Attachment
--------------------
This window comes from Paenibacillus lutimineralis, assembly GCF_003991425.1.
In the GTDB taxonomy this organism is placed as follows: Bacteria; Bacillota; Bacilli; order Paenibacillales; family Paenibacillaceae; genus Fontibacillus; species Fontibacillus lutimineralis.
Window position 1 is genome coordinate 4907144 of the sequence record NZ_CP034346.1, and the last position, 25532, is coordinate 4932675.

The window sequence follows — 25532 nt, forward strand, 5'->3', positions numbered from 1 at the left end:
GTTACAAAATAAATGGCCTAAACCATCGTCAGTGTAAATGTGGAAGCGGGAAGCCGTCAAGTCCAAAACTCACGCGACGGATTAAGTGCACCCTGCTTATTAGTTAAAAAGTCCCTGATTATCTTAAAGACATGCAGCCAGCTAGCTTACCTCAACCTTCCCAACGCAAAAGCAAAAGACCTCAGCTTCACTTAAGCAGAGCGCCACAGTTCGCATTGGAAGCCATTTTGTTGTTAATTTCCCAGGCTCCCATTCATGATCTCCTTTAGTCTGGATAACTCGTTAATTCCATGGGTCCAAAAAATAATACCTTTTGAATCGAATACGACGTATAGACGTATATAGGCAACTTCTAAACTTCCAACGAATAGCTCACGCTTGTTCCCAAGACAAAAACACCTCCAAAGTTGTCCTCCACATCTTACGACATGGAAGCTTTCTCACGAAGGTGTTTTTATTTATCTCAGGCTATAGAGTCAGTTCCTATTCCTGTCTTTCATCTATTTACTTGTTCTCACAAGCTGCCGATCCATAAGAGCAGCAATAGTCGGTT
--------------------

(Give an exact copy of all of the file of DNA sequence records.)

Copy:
This window comes from Paenibacillus lutimineralis, assembly GCF_003991425.1.
In the GTDB taxonomy this organism is placed as follows: Bacteria; Bacillota; Bacilli; order Paenibacillales; family Paenibacillaceae; genus Fontibacillus; species Fontibacillus lutimineralis.
Window position 1 is genome coordinate 4907144 of the sequence record NZ_CP034346.1, and the last position, 25532, is coordinate 4932675.

The window sequence follows — 25532 nt, forward strand, 5'->3', positions numbered from 1 at the left end:
GTTACAAAATAAATGGCCTAAACCATCGTCAGTGTAAATGTGGAAGCGGGAAGCCGTCAAGTCCAAAACTCACGCGACGGATTAAGTGCACCCTGCTTATTAGTTAAAAAGTCCCTGATTATCTTAAAGACATGCAGCCAGCTAGCTTACCTCAACCTTCCCAACGCAAAAGCAAAAGACCTCAGCTTCACTTAAGCAGAGCGCCACAGTTCGCATTGGAAGCCATTTTGTTGTTAATTTCCCAGGCTCCCATTCATGATCTCCTTTAGTCTGGATAACTCGTTAATTCCATGGGTCCAAAAAATAATACCTTTTGAATCGAATACGACGTATAGACGTATATAGGCAACTTCTAAACTTCCAACGAATAGCTCACGCTTGTTCCCAAGACAAAAACACCTCCAAAGTTGTCCTCCACATCTTACGACATGGAAGCTTTCTCACGAAGGTGTTTTTATTTATCTCAGGCTATAGAGTCAGTTCCTATTCCTGTCTTTCATCTATTTACTTGTTCTCACAAGCTGCCGATCCATAAGAGCAGCAATAGTCGGTT